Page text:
2Engelhardt Institute of Molecular Biology, Russian Academy of Sciences, 119991 Moscow, Russia; E-mail: email@example.com
* To whom correspondence should be addressed.
Received June 17, 2016; Revision received July 29, 2016
The genomes of certain types of human and primate herpesviruses contain functional homologs of important host cytokines (IL-6, IL-17, and IL-10), or so-called virokines. Virokines can interact with immune cell receptors, transmit a signal to them, and thus switch the type of immune response that facilitates viral infection development. In this work, we have summarized possible ways of virokine origin and proposed an evolutionary scenario of virokine acquisition with involvement of retroviral coinfection of the host. This scenario is probably valid for vIL-6 of HHV-8 and MRV-5 viruses, vIL-17 of HVS virus, and vIL-10 of HHV-4, Bonobo-HV, RhLCV, and BaLCV viruses. The ability to acquire cytokine genes allows herpesviruses to implement unique strategies of avoiding the immune response and provides them an evolutionary advantage: more than 90% of the host population can be chronically infected with different herpesviruses. It is possible that the biological success of herpesviruses can be partially due to their cooperation with another group of viruses. This hypothesis emphasizes the importance of studies on the reciprocal influence of pathogens on their coinfection, as well as their impact on the host organism.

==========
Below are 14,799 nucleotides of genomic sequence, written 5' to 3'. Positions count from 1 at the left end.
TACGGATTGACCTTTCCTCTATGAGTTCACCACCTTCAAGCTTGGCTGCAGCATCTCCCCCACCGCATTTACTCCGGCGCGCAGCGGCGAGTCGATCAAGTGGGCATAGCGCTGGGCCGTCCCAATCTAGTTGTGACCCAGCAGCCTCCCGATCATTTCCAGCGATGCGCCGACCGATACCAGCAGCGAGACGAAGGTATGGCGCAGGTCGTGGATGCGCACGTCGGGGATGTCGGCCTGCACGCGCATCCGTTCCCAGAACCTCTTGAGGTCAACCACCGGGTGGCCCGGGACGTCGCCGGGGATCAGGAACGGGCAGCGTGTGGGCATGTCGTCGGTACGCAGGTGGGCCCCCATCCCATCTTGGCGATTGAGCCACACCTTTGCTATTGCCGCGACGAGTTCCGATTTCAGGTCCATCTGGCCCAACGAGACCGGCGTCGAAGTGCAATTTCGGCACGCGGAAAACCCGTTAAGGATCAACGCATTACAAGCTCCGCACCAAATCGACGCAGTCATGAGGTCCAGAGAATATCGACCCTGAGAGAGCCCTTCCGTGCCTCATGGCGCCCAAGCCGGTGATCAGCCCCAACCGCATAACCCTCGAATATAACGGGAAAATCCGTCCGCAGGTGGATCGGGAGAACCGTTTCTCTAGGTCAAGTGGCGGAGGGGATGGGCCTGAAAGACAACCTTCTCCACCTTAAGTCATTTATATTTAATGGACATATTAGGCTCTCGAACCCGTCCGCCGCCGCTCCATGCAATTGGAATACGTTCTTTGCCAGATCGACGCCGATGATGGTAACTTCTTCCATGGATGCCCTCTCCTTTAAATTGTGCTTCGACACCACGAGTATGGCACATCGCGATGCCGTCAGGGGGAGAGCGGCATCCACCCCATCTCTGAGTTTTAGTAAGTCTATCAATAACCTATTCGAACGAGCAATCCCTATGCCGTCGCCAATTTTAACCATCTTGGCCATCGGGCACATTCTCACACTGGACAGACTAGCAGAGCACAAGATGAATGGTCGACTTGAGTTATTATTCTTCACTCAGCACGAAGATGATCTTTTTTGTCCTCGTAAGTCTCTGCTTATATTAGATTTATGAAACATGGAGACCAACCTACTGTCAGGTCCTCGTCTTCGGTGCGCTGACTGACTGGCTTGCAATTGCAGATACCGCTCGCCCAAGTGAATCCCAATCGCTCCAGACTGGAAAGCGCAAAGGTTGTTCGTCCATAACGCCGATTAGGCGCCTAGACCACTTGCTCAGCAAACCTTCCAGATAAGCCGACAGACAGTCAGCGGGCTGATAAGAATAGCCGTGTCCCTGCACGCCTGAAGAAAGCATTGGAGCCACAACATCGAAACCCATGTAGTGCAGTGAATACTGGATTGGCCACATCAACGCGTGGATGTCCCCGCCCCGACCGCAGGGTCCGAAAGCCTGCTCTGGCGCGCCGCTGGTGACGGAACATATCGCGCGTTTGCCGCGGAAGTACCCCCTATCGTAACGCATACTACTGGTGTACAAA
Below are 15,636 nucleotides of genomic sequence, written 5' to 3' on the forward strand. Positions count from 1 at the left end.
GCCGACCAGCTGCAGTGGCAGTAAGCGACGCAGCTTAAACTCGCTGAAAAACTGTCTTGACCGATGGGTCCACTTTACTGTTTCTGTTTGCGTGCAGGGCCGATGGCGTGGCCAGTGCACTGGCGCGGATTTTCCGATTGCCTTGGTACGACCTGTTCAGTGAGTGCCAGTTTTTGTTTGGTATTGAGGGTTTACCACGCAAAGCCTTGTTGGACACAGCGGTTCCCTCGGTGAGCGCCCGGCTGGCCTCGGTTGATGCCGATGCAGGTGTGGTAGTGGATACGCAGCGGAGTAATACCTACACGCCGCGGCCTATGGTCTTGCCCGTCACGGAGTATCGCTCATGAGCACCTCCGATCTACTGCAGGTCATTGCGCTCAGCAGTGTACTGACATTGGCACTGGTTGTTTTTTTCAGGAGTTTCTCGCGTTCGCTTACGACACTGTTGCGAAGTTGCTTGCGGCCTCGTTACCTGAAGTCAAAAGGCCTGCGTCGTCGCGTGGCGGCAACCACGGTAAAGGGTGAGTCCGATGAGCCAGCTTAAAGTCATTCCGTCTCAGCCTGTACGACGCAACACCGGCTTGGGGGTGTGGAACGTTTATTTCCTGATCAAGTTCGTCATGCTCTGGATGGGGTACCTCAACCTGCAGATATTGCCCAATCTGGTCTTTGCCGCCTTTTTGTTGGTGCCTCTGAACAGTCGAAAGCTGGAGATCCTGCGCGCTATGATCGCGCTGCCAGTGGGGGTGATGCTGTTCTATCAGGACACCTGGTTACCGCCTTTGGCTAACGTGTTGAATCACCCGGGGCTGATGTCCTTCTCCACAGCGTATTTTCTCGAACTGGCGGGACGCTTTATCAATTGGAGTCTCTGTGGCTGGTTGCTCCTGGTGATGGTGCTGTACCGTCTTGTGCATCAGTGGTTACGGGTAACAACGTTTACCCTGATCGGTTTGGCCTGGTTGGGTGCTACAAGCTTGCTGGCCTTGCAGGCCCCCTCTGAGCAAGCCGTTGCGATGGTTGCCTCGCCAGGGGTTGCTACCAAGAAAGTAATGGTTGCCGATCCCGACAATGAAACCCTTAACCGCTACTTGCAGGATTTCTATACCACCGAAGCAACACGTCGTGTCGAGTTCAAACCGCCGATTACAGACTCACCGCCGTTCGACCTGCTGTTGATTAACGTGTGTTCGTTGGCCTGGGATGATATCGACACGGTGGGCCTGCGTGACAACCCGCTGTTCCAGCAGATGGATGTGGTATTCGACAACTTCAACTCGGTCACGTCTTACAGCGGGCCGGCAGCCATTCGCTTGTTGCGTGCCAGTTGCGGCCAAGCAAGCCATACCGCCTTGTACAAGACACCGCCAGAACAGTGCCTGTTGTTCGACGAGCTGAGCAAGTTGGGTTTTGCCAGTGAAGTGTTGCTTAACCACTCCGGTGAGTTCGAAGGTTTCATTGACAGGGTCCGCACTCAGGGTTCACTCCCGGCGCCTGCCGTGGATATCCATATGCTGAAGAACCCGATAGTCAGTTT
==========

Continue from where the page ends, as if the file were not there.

KEY WORDS: virokines, IL-6, IL-10, IL-17, herpesviruses, retroviruses, horizontal gene transfer